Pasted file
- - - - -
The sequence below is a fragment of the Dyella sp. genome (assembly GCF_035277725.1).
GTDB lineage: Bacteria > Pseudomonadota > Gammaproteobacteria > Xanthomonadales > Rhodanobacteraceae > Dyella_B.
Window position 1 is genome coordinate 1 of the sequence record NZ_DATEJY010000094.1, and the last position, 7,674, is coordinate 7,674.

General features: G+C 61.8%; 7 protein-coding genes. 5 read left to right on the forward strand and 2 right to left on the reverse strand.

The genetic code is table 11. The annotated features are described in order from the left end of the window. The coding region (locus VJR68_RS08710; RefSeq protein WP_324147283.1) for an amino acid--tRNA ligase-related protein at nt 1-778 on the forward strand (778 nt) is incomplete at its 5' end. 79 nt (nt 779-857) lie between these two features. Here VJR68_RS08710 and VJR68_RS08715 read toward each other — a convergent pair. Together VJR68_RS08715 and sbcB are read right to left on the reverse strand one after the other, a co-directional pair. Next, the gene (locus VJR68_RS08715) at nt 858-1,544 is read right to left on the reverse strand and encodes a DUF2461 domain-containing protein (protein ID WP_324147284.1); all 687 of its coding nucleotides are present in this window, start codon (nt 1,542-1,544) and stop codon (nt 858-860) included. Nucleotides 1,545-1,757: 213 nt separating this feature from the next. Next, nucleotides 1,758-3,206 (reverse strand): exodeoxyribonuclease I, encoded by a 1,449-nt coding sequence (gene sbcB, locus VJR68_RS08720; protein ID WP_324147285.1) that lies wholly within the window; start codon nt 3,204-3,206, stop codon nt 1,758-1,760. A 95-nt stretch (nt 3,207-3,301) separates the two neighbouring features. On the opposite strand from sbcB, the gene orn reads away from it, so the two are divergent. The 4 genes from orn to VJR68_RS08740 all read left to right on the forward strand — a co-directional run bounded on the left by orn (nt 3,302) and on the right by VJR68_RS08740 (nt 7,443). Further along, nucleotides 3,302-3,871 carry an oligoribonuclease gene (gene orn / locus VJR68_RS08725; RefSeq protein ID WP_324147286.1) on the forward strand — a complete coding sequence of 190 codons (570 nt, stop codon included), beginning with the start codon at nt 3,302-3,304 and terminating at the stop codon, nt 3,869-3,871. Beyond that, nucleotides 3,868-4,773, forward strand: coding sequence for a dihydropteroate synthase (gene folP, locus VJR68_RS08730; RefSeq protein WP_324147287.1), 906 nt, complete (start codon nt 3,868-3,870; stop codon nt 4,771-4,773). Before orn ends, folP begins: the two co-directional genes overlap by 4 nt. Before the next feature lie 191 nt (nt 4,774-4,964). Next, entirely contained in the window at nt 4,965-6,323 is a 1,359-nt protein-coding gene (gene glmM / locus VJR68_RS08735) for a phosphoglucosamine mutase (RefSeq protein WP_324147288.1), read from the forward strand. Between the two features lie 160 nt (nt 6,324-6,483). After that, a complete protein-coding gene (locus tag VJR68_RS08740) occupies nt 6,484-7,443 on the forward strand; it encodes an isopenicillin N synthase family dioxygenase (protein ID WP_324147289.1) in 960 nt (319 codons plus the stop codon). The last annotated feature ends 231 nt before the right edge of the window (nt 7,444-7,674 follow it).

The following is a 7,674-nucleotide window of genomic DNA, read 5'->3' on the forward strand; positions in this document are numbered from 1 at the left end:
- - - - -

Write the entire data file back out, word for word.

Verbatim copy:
The sequence below is a fragment of the Dyella sp. genome (assembly GCF_035277725.1).
GTDB lineage: Bacteria > Pseudomonadota > Gammaproteobacteria > Xanthomonadales > Rhodanobacteraceae > Dyella_B.
Window position 1 is genome coordinate 1 of the sequence record NZ_DATEJY010000094.1, and the last position, 7,674, is coordinate 7,674.

General features: G+C 61.8%; 7 protein-coding genes. 5 read left to right on the forward strand and 2 right to left on the reverse strand.

The genetic code is table 11. The annotated features are described in order from the left end of the window. The coding region (locus VJR68_RS08710; RefSeq protein WP_324147283.1) for an amino acid--tRNA ligase-related protein at nt 1-778 on the forward strand (778 nt) is incomplete at its 5' end. 79 nt (nt 779-857) lie between these two features. Here VJR68_RS08710 and VJR68_RS08715 read toward each other — a convergent pair. Together VJR68_RS08715 and sbcB are read right to left on the reverse strand one after the other, a co-directional pair. Next, the gene (locus VJR68_RS08715) at nt 858-1,544 is read right to left on the reverse strand and encodes a DUF2461 domain-containing protein (protein ID WP_324147284.1); all 687 of its coding nucleotides are present in this window, start codon (nt 1,542-1,544) and stop codon (nt 858-860) included. Nucleotides 1,545-1,757: 213 nt separating this feature from the next. Next, nucleotides 1,758-3,206 (reverse strand): exodeoxyribonuclease I, encoded by a 1,449-nt coding sequence (gene sbcB, locus VJR68_RS08720; protein ID WP_324147285.1) that lies wholly within the window; start codon nt 3,204-3,206, stop codon nt 1,758-1,760. A 95-nt stretch (nt 3,207-3,301) separates the two neighbouring features. On the opposite strand from sbcB, the gene orn reads away from it, so the two are divergent. The 4 genes from orn to VJR68_RS08740 all read left to right on the forward strand — a co-directional run bounded on the left by orn (nt 3,302) and on the right by VJR68_RS08740 (nt 7,443). Further along, nucleotides 3,302-3,871 carry an oligoribonuclease gene (gene orn / locus VJR68_RS08725; RefSeq protein ID WP_324147286.1) on the forward strand — a complete coding sequence of 190 codons (570 nt, stop codon included), beginning with the start codon at nt 3,302-3,304 and terminating at the stop codon, nt 3,869-3,871. Beyond that, nucleotides 3,868-4,773, forward strand: coding sequence for a dihydropteroate synthase (gene folP, locus VJR68_RS08730; RefSeq protein WP_324147287.1), 906 nt, complete (start codon nt 3,868-3,870; stop codon nt 4,771-4,773). Before orn ends, folP begins: the two co-directional genes overlap by 4 nt. Before the next feature lie 191 nt (nt 4,774-4,964). Next, entirely contained in the window at nt 4,965-6,323 is a 1,359-nt protein-coding gene (gene glmM / locus VJR68_RS08735) for a phosphoglucosamine mutase (RefSeq protein WP_324147288.1), read from the forward strand. Between the two features lie 160 nt (nt 6,324-6,483). After that, a complete protein-coding gene (locus tag VJR68_RS08740) occupies nt 6,484-7,443 on the forward strand; it encodes an isopenicillin N synthase family dioxygenase (protein ID WP_324147289.1) in 960 nt (319 codons plus the stop codon). The last annotated feature ends 231 nt before the right edge of the window (nt 7,444-7,674 follow it).

The following is a 7,674-nucleotide window of genomic DNA, read 5'->3' on the forward strand; positions in this document are numbered from 1 at the left end: